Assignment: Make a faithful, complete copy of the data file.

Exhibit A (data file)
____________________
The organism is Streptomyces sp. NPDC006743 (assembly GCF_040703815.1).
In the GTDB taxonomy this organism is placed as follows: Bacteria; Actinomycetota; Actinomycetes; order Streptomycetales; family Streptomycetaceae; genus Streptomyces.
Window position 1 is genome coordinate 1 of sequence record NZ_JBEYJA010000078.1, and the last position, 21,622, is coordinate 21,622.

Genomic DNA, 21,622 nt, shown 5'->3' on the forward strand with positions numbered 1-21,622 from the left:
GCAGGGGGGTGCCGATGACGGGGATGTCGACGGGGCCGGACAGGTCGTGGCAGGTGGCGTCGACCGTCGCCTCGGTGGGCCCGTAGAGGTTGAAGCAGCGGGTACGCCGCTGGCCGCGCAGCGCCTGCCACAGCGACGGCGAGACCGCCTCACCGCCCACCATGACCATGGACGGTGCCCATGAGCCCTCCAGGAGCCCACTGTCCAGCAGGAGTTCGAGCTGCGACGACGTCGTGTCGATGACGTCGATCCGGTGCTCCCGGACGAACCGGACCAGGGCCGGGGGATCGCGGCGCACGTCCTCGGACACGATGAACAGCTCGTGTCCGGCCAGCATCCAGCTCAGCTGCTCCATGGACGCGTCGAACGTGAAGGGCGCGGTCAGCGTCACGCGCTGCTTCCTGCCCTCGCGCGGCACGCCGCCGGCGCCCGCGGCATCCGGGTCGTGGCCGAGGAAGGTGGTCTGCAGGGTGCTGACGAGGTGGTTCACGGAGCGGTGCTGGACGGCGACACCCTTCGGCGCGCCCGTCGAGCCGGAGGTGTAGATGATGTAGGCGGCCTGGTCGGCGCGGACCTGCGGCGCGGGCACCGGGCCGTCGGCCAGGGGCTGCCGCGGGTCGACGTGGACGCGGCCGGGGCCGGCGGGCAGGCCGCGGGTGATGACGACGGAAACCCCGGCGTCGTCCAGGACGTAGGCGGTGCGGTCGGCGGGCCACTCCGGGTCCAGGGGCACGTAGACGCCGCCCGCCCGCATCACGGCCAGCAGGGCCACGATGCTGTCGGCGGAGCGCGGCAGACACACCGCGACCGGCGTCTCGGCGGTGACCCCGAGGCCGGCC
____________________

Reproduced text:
The organism is Streptomyces sp. NPDC006743 (assembly GCF_040703815.1).
In the GTDB taxonomy this organism is placed as follows: Bacteria; Actinomycetota; Actinomycetes; order Streptomycetales; family Streptomycetaceae; genus Streptomyces.
Window position 1 is genome coordinate 1 of sequence record NZ_JBEYJA010000078.1, and the last position, 21,622, is coordinate 21,622.

Genomic DNA, 21,622 nt, shown 5'->3' on the forward strand with positions numbered 1-21,622 from the left:
GCAGGGGGGTGCCGATGACGGGGATGTCGACGGGGCCGGACAGGTCGTGGCAGGTGGCGTCGACCGTCGCCTCGGTGGGCCCGTAGAGGTTGAAGCAGCGGGTACGCCGCTGGCCGCGCAGCGCCTGCCACAGCGACGGCGAGACCGCCTCACCGCCCACCATGACCATGGACGGTGCCCATGAGCCCTCCAGGAGCCCACTGTCCAGCAGGAGTTCGAGCTGCGACGACGTCGTGTCGATGACGTCGATCCGGTGCTCCCGGACGAACCGGACCAGGGCCGGGGGATCGCGGCGCACGTCCTCGGACACGATGAACAGCTCGTGTCCGGCCAGCATCCAGCTCAGCTGCTCCATGGACGCGTCGAACGTGAAGGGCGCGGTCAGCGTCACGCGCTGCTTCCTGCCCTCGCGCGGCACGCCGCCGGCGCCCGCGGCATCCGGGTCGTGGCCGAGGAAGGTGGTCTGCAGGGTGCTGACGAGGTGGTTCACGGAGCGGTGCTGGACGGCGACACCCTTCGGCGCGCCCGTCGAGCCGGAGGTGTAGATGATGTAGGCGGCCTGGTCGGCGCGGACCTGCGGCGCGGGCACCGGGCCGTCGGCCAGGGGCTGCCGCGGGTCGACGTGGACGCGGCCGGGGCCGGCGGGCAGGCCGCGGGTGATGACGACGGAAACCCCGGCGTCGTCCAGGACGTAGGCGGTGCGGTCGGCGGGCCACTCCGGGTCCAGGGGCACGTAGACGCCGCCCGCCCGCATCACGGCCAGCAGGGCCACGATGCTGTCGGCGGAGCGCGGCAGACACACCGCGACCGGCGTCTCGGCGGTGACCCCGAGGCCGGCC